Next, I started evaluating potential meal options on two axes--how much I liked the food and the relative healthfulness of the meal. Whether I was preparing food for myself or ordering in a restaurant or just snacking, I placed each meal in one of four quadrants--healthy & enjoyable, healthy & not enjoyable, unhealthy & enjoyable, and unhealthy & not enjoyable.
When I started thinking about meals this way, I realized a couple of things. I was already eating a fair amount of food that fit in the healthy & enjoyable quadrant, and I didn't eat too much from the healthy & not enjoyable sector. What stood out was that most of my lunches fit squarely in the unhealthy & not enjoyable quadrant. My highest-calorie meals were at lunch, and I wasn't particularly fond of any of them. For example, the burrito place by my office is pretty good, but it isn't the best burrito I've ever eaten, and it certainly wasn't worth blowing two-thirds of my daily caloric allotment on.
With this information in mind, my goal was to replace the unhealthy options I didn't particularly enjoy with healthier food that also happened to be tasty. I replaced the carbohydrate-rich snack food I typically kept around the house with Greek yogurt, nuts, and protein bars--and kept some popcorn to serve as a not-too-bad snack. I found a few default options for breakfast and lunch that I like enough to eat frequently, but that fit in a calorie budget that allows me to eat whatever I want for dinner.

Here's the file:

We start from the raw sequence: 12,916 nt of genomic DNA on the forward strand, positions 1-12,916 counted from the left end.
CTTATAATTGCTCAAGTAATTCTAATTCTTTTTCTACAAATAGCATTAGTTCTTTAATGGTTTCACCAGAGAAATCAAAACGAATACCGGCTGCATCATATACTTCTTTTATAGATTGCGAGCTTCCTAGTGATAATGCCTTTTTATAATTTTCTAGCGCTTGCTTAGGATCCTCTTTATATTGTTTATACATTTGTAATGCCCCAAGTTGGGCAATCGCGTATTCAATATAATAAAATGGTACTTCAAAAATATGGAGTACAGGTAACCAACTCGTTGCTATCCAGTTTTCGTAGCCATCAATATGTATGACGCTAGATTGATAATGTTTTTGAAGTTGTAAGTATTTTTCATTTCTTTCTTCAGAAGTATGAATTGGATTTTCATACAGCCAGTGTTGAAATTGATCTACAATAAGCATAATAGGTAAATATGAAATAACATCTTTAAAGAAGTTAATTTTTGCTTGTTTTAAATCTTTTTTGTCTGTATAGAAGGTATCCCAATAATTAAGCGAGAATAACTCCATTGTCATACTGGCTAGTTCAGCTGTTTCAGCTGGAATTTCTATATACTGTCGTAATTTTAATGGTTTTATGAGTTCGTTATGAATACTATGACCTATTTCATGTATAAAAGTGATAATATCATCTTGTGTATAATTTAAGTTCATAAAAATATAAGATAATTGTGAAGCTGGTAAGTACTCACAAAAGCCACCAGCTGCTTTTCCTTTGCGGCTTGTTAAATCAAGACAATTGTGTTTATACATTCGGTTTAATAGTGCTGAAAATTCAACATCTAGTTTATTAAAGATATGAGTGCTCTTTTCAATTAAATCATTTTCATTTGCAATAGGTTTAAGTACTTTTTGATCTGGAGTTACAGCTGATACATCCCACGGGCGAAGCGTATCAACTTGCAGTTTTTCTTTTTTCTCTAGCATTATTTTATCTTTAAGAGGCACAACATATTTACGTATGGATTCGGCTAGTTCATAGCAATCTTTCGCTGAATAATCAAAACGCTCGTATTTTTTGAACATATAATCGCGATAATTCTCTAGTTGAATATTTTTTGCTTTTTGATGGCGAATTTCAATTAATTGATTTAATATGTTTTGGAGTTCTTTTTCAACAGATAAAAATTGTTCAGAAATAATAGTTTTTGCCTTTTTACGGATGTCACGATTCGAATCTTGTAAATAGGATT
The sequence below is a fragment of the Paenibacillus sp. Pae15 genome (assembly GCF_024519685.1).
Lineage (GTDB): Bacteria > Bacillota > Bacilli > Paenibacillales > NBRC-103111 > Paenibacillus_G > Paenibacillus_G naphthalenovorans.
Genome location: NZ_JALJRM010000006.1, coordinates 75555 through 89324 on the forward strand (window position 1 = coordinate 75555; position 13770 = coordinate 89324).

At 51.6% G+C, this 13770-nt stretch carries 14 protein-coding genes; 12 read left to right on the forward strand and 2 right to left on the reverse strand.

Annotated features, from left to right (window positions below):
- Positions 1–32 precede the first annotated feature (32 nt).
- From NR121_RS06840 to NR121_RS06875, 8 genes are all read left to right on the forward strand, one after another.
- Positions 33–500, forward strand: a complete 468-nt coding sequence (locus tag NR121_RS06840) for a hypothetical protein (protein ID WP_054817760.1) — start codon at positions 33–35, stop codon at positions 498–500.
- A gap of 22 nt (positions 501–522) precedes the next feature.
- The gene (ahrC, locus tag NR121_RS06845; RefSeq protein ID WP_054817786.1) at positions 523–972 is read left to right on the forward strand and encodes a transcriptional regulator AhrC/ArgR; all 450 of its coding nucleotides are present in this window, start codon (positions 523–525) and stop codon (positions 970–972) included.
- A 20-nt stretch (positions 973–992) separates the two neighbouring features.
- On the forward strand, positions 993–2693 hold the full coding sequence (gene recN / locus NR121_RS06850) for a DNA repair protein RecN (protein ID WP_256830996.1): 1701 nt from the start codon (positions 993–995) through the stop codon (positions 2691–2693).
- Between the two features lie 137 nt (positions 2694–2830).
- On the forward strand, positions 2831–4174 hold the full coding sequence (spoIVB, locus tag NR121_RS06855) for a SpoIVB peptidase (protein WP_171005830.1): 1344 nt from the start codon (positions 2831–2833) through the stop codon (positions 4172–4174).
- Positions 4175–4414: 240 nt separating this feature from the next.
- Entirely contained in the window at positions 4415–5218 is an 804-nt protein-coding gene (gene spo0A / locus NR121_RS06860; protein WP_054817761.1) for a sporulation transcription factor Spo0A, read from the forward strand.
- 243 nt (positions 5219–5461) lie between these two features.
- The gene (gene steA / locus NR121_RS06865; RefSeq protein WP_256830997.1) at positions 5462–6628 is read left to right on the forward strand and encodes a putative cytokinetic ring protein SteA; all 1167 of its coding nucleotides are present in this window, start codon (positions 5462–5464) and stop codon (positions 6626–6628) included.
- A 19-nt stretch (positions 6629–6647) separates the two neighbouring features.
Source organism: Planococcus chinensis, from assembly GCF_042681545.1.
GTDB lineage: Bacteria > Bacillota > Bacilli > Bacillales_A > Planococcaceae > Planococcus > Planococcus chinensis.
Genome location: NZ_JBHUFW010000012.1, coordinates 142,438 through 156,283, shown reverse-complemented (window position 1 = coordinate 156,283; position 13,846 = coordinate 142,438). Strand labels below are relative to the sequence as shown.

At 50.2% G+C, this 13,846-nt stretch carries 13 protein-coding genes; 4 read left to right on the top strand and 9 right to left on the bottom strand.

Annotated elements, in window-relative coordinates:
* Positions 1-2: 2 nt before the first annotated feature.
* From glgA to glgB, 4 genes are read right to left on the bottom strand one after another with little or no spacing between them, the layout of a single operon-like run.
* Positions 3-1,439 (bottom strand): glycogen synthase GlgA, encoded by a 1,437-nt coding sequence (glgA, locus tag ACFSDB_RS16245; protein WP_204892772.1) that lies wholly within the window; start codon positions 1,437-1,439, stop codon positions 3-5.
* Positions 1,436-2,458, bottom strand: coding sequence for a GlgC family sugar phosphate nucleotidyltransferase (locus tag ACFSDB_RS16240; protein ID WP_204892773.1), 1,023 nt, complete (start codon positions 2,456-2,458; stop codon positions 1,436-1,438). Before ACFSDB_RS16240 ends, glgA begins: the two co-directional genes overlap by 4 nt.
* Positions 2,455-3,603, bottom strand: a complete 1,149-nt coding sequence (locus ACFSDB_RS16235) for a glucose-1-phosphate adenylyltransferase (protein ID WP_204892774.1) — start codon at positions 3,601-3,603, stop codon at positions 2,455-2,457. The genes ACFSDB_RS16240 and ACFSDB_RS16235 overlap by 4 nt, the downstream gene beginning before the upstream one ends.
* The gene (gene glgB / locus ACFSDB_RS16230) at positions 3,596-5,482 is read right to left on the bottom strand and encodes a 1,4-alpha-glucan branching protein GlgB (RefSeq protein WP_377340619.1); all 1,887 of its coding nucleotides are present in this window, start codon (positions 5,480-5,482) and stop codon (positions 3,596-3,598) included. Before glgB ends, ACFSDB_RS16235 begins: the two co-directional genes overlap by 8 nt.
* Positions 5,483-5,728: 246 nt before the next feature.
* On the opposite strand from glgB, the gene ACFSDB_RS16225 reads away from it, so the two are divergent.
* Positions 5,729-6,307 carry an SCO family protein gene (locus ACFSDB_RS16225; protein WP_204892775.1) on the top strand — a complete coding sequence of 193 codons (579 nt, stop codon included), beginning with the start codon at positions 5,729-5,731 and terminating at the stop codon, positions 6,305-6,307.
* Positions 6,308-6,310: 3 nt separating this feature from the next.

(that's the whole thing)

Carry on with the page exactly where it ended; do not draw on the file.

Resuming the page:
This approach lets me keep eating the unhealthy foods I love in moderation, while still keeping on a general weight loss trend. If I eat 750 calories for breakfast and lunch, I still have another 1000 calories for dinner, a drink or two, or dessert. This means I never stopped eating pizza, enjoying a burger and fries, eating dessert, enjoying a bite of chocolate, drinking beers, and all the other things that make you gain weight. I just don't eat something bad unless I make a conscious decision to enjoy it.
The last bit of advice I'll give is to slow down when you're eating. There's been a ton of research that indicates if you eat too fast, your stomach can't register that it's full until you've already gorged yourself. I find it's good to have a conversation during dinner, but if you don't want to do that, just eat half your plate, do something else for a bit, and only eat that other half if you are still hungry ten or fifteen minutes later.
Slowing down helped me quit gorging myself, which was the most difficult part of the process. Instead of eating half a pint of ice cream, I'll have a scoop or two. Instead of eating a 300 calorie candy bar, I'll eat a 60 calorie square of a much tastier chocolate.
Finally, I had to realize that this was going to be a slow process. It took me twelve years to gain the weight--if it took a year or two to peel it off, I’m OK with that. I weigh myself more or less every week, and my goal is just to drop a pound or two each time I weigh in—if I gained a pound or two each year, taking that off in a couple of weeks is an accomplishment. I don't stress out about it either way. During the Halloween-Thanksgiving-Christmas-New Years holiday season, it's tough to lose weight. There's great food everywhere, there's always too much of it, and I enjoy that stuff too much to skip it.
That’s pretty much it. I’m down 40 pounds and have about 30 pounds left to go. What do you do to maintain a healthy weight?